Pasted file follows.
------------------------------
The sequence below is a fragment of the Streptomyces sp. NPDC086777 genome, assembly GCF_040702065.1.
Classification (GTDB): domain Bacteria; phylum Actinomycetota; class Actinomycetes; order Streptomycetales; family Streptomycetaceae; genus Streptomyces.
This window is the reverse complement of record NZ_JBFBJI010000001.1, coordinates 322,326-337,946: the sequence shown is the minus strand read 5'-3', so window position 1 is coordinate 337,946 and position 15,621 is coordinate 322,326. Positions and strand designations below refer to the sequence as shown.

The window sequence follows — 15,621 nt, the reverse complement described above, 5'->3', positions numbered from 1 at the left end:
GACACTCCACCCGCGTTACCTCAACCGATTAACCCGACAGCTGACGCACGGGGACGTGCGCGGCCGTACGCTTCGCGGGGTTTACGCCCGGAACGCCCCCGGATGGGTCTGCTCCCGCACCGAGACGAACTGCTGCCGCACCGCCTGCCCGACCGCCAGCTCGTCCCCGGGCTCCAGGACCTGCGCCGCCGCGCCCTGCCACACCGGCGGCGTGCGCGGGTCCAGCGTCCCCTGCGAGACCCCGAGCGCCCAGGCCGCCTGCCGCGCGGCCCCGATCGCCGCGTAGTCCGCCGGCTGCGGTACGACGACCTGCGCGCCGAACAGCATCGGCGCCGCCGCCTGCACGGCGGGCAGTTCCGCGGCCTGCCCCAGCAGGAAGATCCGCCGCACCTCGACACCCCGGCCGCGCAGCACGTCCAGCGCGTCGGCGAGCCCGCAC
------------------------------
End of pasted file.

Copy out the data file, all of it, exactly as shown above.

The sequence below is a fragment of the Streptomyces sp. NPDC086777 genome, assembly GCF_040702065.1.
Classification (GTDB): domain Bacteria; phylum Actinomycetota; class Actinomycetes; order Streptomycetales; family Streptomycetaceae; genus Streptomyces.
This window is the reverse complement of record NZ_JBFBJI010000001.1, coordinates 322,326-337,946: the sequence shown is the minus strand read 5'-3', so window position 1 is coordinate 337,946 and position 15,621 is coordinate 322,326. Positions and strand designations below refer to the sequence as shown.

The window sequence follows — 15,621 nt, the reverse complement described above, 5'->3', positions numbered from 1 at the left end:
GACACTCCACCCGCGTTACCTCAACCGATTAACCCGACAGCTGACGCACGGGGACGTGCGCGGCCGTACGCTTCGCGGGGTTTACGCCCGGAACGCCCCCGGATGGGTCTGCTCCCGCACCGAGACGAACTGCTGCCGCACCGCCTGCCCGACCGCCAGCTCGTCCCCGGGCTCCAGGACCTGCGCCGCCGCGCCCTGCCACACCGGCGGCGTGCGCGGGTCCAGCGTCCCCTGCGAGACCCCGAGCGCCCAGGCCGCCTGCCGCGCGGCCCCGATCGCCGCGTAGTCCGCCGGCTGCGGTACGACGACCTGCGCGCCGAACAGCATCGGCGCCGCCGCCTGCACGGCGGGCAGTTCCGCGGCCTGCCCCAGCAGGAAGATCCGCCGCACCTCGACACCCCGGCCGCGCAGCACGTCCAGCGCGTCGGCGAGCCCGCAC